What I Saw

24 May 2024


The Belgian nobleman Stochove wrote in 1613 about Nicosia:

There are many grand houses built of cut-stone, the streets are fine and wide, there is

nothing Ottoman about them, nor in the buildings, which are of the most part of Venetian

work. The Palace, formerly the residence of the kings of Cyprus, is large and beautiful:

above the entrance, you see the arms of the house of Lusignan, crowned and quartered

with those of Savoy. The Pasha or Viceroy lives there. In front is a spacious and fine

square, in the midst of which is a pyramid, or obelisk, like those one sees at Rome. The

Ottomans exercise their horses here every Friday. The city is rich in gardens full chiefly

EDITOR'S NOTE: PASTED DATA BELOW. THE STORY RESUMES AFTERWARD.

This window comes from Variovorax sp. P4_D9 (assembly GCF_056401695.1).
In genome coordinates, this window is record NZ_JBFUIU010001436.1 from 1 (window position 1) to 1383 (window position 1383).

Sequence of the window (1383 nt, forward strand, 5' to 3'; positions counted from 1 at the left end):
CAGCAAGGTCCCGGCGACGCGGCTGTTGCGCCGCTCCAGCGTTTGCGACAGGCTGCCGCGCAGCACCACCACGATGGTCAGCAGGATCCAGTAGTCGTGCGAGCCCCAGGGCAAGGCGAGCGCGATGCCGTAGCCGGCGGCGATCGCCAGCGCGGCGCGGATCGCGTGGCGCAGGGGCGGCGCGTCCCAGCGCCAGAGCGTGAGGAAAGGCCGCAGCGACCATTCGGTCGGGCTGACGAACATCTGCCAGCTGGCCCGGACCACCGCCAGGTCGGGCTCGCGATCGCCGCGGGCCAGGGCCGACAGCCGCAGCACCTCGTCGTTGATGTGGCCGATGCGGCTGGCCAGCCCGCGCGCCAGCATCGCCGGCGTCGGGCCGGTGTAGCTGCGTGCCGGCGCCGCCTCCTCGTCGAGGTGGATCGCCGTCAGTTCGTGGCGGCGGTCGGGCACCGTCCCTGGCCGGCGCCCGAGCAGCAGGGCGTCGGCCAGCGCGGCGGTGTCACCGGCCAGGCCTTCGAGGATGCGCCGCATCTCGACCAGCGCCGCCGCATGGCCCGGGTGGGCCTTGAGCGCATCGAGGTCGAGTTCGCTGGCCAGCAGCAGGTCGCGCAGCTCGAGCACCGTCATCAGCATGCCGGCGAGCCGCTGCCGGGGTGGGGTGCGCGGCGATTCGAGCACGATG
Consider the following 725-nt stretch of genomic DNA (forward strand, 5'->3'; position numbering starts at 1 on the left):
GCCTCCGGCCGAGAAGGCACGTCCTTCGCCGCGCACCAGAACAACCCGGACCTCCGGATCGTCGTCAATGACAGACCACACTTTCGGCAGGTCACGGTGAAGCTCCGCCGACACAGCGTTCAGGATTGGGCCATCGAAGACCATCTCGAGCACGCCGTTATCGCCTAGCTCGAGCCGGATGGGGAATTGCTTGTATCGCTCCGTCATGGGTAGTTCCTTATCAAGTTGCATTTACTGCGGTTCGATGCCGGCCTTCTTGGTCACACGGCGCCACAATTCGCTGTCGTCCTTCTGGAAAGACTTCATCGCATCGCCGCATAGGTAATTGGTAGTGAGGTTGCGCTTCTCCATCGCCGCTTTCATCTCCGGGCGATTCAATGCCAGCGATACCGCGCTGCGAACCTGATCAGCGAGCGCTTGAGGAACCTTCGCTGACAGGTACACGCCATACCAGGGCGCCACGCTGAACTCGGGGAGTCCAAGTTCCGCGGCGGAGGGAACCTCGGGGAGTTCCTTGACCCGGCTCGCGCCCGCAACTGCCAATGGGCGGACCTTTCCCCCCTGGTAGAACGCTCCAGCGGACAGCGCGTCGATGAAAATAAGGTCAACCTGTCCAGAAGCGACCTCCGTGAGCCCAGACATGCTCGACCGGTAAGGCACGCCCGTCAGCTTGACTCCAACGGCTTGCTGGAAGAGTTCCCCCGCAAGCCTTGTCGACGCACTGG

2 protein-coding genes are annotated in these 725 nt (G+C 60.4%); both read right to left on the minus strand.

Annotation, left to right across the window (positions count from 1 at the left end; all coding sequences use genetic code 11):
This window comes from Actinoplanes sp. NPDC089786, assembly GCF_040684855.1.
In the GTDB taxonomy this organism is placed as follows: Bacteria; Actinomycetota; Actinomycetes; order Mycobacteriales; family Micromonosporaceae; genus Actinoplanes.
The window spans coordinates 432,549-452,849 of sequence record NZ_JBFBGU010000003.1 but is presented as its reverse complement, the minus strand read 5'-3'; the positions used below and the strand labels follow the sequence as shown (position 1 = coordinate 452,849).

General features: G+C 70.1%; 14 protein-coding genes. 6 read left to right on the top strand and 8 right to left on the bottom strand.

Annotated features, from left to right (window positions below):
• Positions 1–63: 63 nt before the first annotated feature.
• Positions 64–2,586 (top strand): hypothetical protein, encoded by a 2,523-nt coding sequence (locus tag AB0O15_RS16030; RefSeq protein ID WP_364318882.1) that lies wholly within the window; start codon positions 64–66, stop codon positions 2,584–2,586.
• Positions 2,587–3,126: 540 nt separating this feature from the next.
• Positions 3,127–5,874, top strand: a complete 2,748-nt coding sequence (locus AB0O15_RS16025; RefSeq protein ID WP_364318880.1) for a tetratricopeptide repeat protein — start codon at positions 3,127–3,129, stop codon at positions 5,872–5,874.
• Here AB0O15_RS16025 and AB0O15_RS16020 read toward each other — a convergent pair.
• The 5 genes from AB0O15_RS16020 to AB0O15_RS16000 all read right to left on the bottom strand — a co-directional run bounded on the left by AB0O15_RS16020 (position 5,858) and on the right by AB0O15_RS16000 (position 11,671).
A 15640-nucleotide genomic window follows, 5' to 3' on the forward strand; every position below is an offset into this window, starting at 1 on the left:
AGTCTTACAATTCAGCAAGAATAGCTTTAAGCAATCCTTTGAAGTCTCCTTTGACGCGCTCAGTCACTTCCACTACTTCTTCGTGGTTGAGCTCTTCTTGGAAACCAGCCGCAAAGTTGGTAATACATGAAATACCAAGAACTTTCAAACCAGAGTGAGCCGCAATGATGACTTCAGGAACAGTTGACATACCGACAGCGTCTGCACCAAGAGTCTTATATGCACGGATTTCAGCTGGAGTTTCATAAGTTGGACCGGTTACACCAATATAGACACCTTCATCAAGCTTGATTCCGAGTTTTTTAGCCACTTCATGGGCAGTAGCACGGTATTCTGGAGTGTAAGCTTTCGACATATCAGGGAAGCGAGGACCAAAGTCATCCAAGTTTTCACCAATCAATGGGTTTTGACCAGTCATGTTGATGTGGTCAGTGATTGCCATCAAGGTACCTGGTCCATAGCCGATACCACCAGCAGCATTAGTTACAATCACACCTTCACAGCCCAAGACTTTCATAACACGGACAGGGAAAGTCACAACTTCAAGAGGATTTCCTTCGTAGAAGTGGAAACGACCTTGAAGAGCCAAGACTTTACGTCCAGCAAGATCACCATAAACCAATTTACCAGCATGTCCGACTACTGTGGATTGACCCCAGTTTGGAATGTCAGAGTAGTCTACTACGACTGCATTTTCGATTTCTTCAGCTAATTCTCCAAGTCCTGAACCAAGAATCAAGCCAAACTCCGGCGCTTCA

of date palms: the number of crows is incredible, the trees are black with them. They are

useful as an alarum, for at dawn their croaking makes it impossible to sleep. The

Ottomans through some superstition will not have them killed.

Drawing: PNT-00967, Laiki Yitonia, Nicosia, Tessa Henderson, 1985-1988

© Costas and Rita Severis Foundation

The 'What I Saw...' series is made possible with the support of OPAP (Cyprus).

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